- Jen begs Jack for a “juicy little morsel” about his love life (ew, and shot!). Jack objects to the use of “juicy” and “morsel” but not to “little.” Nice to see he’s secure in his masculinity!
- Ha! Drue was betting on his friends’ relationships before Marshall and Lily made it cool. –Janes
- Dawson deals with his grief by applying to a summer program at USC. Oh, goody, more application storylines.
- The Worthington deans certainly pay a lot more attention to freshman than anyone did at the illustrious school Worthington is based on.
- Gretchen says that Dawson has a day and a half to come up with an amazing going-away speech for her. Hey, maybe he should buy her a wall and then paint it with a romantic message in giant letters! Oh, wait, his far superior romantic rival already did that.
- Pacey embarrasses Joey, who’s spent an incredibly long time outside his door, by remarking that he’d wondered if she was ever going to knock. Then when she looks embarrassed, he lies that he didn’t see her standing out there. Heh, nice chivalry, Pace, but maybe do that before you point out that you saw her.
- I’m still raw from “Promicide,” so the ridiculous music playing after Pacey says “I miss you” totally got me. –Janes
- Pacey calls Gretchen “Miss Pack Up And Leave Town,” and says she’s not his romantic role model. Yeah, Pacey would never just pack up and leave. Oh wait. Just kidding. That’s EXACTLY what he did when Joey shot him down a year ago.
- This is the quintessential expression of an older sister whose younger sibling is talking about Signs That We’re Supposed To Be Together but who is valiantly not pointing out all the problems with that premise:
- Pacey and Gretchen say an adorable good-bye, with Pacey grinning and shyly refusing to say “I love you” until Gretchen says it first. Aww, sibs!
- I think Mitch telling Dawson that he managed to make Mr. Brooks seem like Harrison Ford counts as unwarranted praise of our intrepid young hero. Shot! Also, do the Leeryso not look up to any men other than Harrison Ford? His name comes up a lot. Like a lot. I’m just saying.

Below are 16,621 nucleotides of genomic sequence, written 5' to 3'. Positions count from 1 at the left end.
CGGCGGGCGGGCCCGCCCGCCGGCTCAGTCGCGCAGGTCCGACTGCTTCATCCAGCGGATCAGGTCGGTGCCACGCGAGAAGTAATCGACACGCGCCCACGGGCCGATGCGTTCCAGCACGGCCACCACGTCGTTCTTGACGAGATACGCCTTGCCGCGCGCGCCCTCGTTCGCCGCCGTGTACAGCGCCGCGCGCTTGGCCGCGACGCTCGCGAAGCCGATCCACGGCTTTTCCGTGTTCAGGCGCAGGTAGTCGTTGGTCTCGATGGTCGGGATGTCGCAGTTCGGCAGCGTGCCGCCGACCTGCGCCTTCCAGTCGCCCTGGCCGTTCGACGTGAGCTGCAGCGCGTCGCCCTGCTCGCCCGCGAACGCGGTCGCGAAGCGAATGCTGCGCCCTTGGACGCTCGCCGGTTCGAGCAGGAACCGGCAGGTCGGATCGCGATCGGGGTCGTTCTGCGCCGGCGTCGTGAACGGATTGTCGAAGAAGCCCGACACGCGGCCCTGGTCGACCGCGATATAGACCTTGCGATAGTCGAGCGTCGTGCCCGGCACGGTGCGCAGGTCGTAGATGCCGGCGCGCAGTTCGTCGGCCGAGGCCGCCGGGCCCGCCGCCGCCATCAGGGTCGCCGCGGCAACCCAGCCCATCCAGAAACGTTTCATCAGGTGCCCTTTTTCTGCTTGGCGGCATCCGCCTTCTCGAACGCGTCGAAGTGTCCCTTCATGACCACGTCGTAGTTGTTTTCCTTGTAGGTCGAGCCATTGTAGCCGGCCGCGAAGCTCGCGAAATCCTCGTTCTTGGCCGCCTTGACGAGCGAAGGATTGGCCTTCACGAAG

- Oh MAN this is so awkward when Joey almost goes for a kiss out of habit. Super super awkward.
I’m basically sitting here like:
After that you can see her face fall first in sheer embarrassment and then in sadness as she realizes that they might never kiss again. Then he puts a caring hand on her back as they walk towards the car, which I just found so sweet I almost cried again. Dammit, you guys, before I met Keets I seriously was not this sentimental.
- Aw, I love when Pacey touches Joey’s back after they awkwardly almost kiss. They have so much chemistry! (Yes, I’ve already forgiven Pacey a little bit, don’t judge me.) –Janes
- Dawson claims to have “spent the last eighteen years making everyone around me happy.” Ummm… sure. (And, shot!)
- I love how Pacey starts calling the deans “Gentlemen” like he thinks he’s in Oxford or something.
- Ugh, she never needed you to be her “savior,” Pacey! Gross! All right, I un-forgive him again. –Janes
- OK, Dawson talking about “the open road” is about as convincing as James van der Beek pretending to be eighteen.
- Thank god, Dawson didn’t listen to all Mitch’s stupid lectures about how you need “a breast” to love a baby:
- When Jen insists on leaving with Grams, Grams tells Jen she has a “big, beautiful heart” (shot!). I guess Grams knew about Jen’s enlarged heart issues before anyone else WOMP WOMPPPP.
- The montage of Dawson, Pacey, and Joey sadly staring down their separate futures as Gretchen’s voiceover reads the good-bye note is really sad. But also very telling: NOBODY CARES ABOUT JEN. She doesn’t even make it into the “pondering the end of high school” montage!
- What is going on with Dawson’s bangs?? –Janes
- I’m 100%, seriously not joking that I almost choked up again at the end at the thought of poor Joey having to spend the summer with Dawson instead of with Pacey.
How to pick? Pacey manages to utter a lot of really heroic lines for someone who spends the majority of the episode whining about hating “the ending” that he 100% caused on his own. How about this one: “I know what I said, and I know how I said it, and it makes me sick to my stomach every time I think about it. Blaming you for my insecurities and then making you feel guilty for all the things that you’ve accomplished when you should feel nothing but proud. And I’m so proud of you… But I didn’t show you that.”
Most cringeworthy moment:
At the Worthington party, it’s really weird how Joey takes the arm of a guy who is going to be a fellow freshman with her just because they’re walking over to the next room together. Um, do these people think that Joey is going to college at a Victorian-era dinner party?
Six, including two instances of Potter Mentionitis.
Previous installment here.